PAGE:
Originally Posted By: JoelW
There are different levels of talent.

Or, of course, there's no such thing. grin

Oh god no! Please not this again! whome

#2115930 - 07/11/13 02:03 AM Re: learning to play by ear [Re: exquisitemelody24]
Roland The Beagle Offline
Full Member

Registered: 02/17/12
Posts: 268
Loc: California
What exactly do you mean by "play by ear"? Do you mean to be able to sit and play something that's in your mind? Do you mean being able to improvise on the piano? Do you mean acquiring perfect pitch abilities?

I guess I'll elaborate a bit on answers to these questions from my experience (which is not that expansive).

Being able to sit and play something that is in your mind requires a combination of talents and skills, and is really not something that anybody can do naturally. You need to be able to clearly hear music in your head both melodically and harmonically, and you need a degree of control of your instrument to execute it in real time. For anything that is at all complicated, this is not very practical.

Instead, there is the more familiar territory of improvisation, where you have a 'system' you work with and raw materials, and then use knowledge of harmonies, scales, and intuition to build something spontaneous. Improvisers are not really constantly playing what is in their head (necessarily), but rather are going back and forth between relying on a memory bank of patterns and ideas already learned, using knowledge of music theory and harmony to know what will work, and just letting go and playing whatever comes naturally. This means by rote or muscle memory - once you've got a musical idea in mind, let those fingers rip and something spontaneous will come out. But really, it's not true spontaneity - it's a controlled form of spontaneity that is possible by creating a system to work within and constantly expanding on that system as you grow as a musician. A good metaphor is 'bag of tricks'.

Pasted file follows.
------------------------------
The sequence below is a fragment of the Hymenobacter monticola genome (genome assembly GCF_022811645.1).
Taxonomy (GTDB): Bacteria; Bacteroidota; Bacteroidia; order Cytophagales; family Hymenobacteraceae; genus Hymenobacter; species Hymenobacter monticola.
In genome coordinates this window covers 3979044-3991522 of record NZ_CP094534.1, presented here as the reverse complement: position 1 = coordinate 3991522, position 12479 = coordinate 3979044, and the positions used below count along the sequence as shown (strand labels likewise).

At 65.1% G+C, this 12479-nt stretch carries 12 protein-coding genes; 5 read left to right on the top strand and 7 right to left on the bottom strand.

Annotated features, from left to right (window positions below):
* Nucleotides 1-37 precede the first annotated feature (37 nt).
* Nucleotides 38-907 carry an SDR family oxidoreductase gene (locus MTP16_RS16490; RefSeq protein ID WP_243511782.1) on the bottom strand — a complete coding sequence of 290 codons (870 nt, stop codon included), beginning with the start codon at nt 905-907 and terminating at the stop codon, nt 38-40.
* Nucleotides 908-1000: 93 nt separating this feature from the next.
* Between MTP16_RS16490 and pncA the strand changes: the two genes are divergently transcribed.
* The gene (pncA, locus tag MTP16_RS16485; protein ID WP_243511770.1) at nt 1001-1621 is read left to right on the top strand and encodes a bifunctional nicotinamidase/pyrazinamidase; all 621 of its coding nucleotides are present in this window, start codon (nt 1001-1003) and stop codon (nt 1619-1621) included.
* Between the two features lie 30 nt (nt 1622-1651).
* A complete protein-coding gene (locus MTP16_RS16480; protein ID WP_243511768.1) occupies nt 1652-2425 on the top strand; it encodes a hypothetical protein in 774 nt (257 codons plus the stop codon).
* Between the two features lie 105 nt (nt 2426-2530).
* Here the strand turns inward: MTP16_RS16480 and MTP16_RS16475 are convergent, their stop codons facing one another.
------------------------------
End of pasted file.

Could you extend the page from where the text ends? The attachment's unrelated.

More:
Improvisation is something anyone can learn, but it takes mastery of your instrument, knowledge of music theory on paper, knowledge of music theory in practice and hearing (ear training), and lots of practice, trial and error, and experience.

For the final question, in my experience it is possible to acquire absolute pitch without having had it. I did just this with my own method and now I can identify tones with extreme confidence. It's not 'perfect' yet. I've only been working on it two semesters. To give you an idea though, I can identify a new tone every 3 to 5 seconds, identify the key of a piece of music, sometimes pick out the harmony of a particular musical section I am hearing, and vocalize any pitch on cue. My only problem right now is I seem to have a slight weakness in the tone cluster of Eb, E, and F, but I could do absolutely nothing at all prior to two semesters ago and every problem has been resolved so far with practice so I am sure with some more work I will be up in the 99% confidence range. Finally there are extreme registers (very low and high notes) but as I understand, even individuals with classic 'perfect pitch' make mistakes on these notes.

Edited by Roland The Beagle (07/11/13 02:16 AM)
Danzas Argentinas, Alberto Ginastera